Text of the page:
Healthline’s chronic condition community members understand firsthand what it’s like to grieve a new diagnosis.

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Grief is universal, but it’s also a deeply personal experience. It can affect your physical, emotional, and mental well-being.

Sometimes grief is experienced in response to a relationship ending, losing a job, or the death of a loved one. Almost always, grief occurs because of a change to your life as you know it.

Receiving a new chronic condition diagnosis can be a big change.

The grief that accompanies a new diagnosis can feel like you’re mourning your “old life,” or the relationship you once had with your body.

It can feel like having to let go of a certain vision you’ve had for what your future would look like.

While grief is something that everyone experiences at some point in their life, everyone grieves in their own way.

Some people find it helpful to think about grief in terms of stages. The most common theory about the stages of grief is based on research by Elizabeth Kübler-Ross, a Swiss-American psychiatrist.

Kübler-Ross proposed that there are five most commonly experienced stages of grief:

  • denial
  • anger
  • bargaining
  • depression
  • acceptance

It’s important to remember that not everyone goes through all five stages of grief, and they may not be experienced in the same order.

You may pass through one stage very briefly, but find yourself in another stage for months, or years, at a time.

Healthline’s chronic condition communities are filled with people who understand what it’s like to grieve a new diagnosis firsthand.

Members from the T2D Healthline, MS Healthline, PsA Healthline, and Migraine Healthline communities shared advice about navigating grief after receiving a chronic condition diagnosis.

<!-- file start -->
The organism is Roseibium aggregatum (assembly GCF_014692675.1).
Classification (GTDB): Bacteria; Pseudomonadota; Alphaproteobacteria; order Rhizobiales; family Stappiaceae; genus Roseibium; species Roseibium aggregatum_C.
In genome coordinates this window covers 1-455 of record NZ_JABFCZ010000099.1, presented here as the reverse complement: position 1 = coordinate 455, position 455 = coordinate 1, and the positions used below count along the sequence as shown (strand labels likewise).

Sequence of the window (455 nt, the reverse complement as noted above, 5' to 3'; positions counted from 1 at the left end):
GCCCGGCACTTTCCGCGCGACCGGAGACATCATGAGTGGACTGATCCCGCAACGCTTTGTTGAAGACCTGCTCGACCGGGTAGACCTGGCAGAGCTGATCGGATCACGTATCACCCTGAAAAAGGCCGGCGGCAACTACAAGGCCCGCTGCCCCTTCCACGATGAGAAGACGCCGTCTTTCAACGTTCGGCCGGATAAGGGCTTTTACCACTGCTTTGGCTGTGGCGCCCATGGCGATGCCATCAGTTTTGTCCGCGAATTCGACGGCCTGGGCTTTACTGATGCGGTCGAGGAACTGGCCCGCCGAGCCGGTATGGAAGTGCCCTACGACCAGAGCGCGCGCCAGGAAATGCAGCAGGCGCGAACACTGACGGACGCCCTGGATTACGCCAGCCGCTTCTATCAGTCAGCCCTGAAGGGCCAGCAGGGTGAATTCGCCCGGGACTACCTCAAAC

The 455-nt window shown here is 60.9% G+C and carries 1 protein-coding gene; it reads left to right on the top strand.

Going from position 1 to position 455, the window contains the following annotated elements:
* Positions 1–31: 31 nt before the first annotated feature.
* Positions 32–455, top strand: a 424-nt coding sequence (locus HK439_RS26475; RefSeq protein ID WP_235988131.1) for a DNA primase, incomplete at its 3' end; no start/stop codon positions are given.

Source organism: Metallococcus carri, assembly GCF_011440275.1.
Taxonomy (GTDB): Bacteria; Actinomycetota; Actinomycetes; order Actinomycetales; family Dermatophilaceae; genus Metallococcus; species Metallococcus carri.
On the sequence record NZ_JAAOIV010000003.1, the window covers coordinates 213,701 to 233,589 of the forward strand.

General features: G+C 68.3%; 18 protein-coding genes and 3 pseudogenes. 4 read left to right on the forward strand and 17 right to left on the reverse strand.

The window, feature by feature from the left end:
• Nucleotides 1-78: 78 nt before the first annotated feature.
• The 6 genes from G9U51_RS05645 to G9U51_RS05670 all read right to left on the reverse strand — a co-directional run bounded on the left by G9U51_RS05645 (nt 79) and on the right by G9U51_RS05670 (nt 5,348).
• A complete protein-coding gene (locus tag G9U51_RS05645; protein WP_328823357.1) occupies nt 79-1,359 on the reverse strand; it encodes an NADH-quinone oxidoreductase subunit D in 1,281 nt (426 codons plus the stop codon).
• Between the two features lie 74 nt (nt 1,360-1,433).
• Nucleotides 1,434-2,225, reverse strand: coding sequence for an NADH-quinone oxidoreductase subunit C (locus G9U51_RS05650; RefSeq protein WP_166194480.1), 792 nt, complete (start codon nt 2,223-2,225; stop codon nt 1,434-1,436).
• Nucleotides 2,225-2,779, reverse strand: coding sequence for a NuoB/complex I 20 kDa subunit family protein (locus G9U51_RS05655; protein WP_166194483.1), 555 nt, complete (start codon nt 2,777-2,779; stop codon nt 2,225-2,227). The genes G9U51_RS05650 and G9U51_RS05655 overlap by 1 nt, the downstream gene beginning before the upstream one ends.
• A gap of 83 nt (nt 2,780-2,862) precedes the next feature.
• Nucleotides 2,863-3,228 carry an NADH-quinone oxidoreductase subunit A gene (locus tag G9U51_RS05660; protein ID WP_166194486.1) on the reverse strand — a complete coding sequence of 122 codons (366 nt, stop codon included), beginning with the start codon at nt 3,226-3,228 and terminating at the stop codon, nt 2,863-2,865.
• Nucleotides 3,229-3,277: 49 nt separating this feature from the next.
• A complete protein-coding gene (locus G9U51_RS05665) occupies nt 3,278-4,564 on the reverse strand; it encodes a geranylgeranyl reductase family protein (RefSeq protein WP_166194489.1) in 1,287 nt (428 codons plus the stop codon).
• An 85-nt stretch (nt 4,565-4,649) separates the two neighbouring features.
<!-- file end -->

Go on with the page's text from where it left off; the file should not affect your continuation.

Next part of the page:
“Sometimes it’s hard to know where to start when you feel like your world is upside down. Believe me, it can be better if you’re willing to work at it.” — Peggy Feldt, T2D Healthline community member

“Take it slow. Let yourself digest this new life changing news before getting overwhelmed with everyone else’s advice.

You will need to have a strong attitude and a strong support team. Ask questions when you want to, but remember, everyone is different. Some have bad symptoms, some have mild ones. Not everyone’s experience is the same.

Let yourself feel the emotions you feel. If you’re sad, be sad. If you’re mad, be mad. After all, it’s a life changing thing to hear.

Know that you are not alone. It can be scary, but you are strong.” — Hilary Jackson, MS Healthline community member

“Acceptance is a practice that has helped me with many things over the years. I say the serenity prayer daily.

I have accepted my migraine diagnosis, but I am still fighting to get my life back.

It’s a process, but I am trying to keep moving forward and keep a sense of humor.” — Lori L., Migraine Healthline community member

“I was diagnosed last year and have just recently come to acceptance. I do still have times of anxiety and depression. Remember you aren’t alone and you will get there.